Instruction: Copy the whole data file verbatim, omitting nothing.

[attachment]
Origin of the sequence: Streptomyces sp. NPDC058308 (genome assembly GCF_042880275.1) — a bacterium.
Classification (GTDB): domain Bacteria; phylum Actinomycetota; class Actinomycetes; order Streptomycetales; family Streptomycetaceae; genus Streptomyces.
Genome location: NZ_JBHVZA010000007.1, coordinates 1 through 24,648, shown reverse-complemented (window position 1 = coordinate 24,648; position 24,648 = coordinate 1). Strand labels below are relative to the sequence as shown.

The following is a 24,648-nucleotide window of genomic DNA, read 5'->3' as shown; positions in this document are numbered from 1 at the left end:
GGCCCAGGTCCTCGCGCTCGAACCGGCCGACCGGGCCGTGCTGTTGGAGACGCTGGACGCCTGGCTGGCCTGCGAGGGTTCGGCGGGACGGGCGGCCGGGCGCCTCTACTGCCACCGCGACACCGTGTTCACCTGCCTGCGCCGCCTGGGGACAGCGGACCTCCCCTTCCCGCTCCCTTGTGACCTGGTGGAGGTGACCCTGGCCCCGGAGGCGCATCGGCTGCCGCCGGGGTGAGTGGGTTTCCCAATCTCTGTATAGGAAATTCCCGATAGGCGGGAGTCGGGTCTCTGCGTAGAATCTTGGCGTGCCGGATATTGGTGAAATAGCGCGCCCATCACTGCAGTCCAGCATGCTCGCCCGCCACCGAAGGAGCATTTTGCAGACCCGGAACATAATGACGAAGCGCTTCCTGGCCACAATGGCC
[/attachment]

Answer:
Origin of the sequence: Streptomyces sp. NPDC058308 (genome assembly GCF_042880275.1) — a bacterium.
Classification (GTDB): domain Bacteria; phylum Actinomycetota; class Actinomycetes; order Streptomycetales; family Streptomycetaceae; genus Streptomyces.
Genome location: NZ_JBHVZA010000007.1, coordinates 1 through 24,648, shown reverse-complemented (window position 1 = coordinate 24,648; position 24,648 = coordinate 1). Strand labels below are relative to the sequence as shown.

The following is a 24,648-nucleotide window of genomic DNA, read 5'->3' as shown; positions in this document are numbered from 1 at the left end:
GGCCCAGGTCCTCGCGCTCGAACCGGCCGACCGGGCCGTGCTGTTGGAGACGCTGGACGCCTGGCTGGCCTGCGAGGGTTCGGCGGGACGGGCGGCCGGGCGCCTCTACTGCCACCGCGACACCGTGTTCACCTGCCTGCGCCGCCTGGGGACAGCGGACCTCCCCTTCCCGCTCCCTTGTGACCTGGTGGAGGTGACCCTGGCCCCGGAGGCGCATCGGCTGCCGCCGGGGTGAGTGGGTTTCCCAATCTCTGTATAGGAAATTCCCGATAGGCGGGAGTCGGGTCTCTGCGTAGAATCTTGGCGTGCCGGATATTGGTGAAATAGCGCGCCCATCACTGCAGTCCAGCATGCTCGCCCGCCACCGAAGGAGCATTTTGCAGACCCGGAACATAATGACGAAGCGCTTCCTGGCCACAATGGCC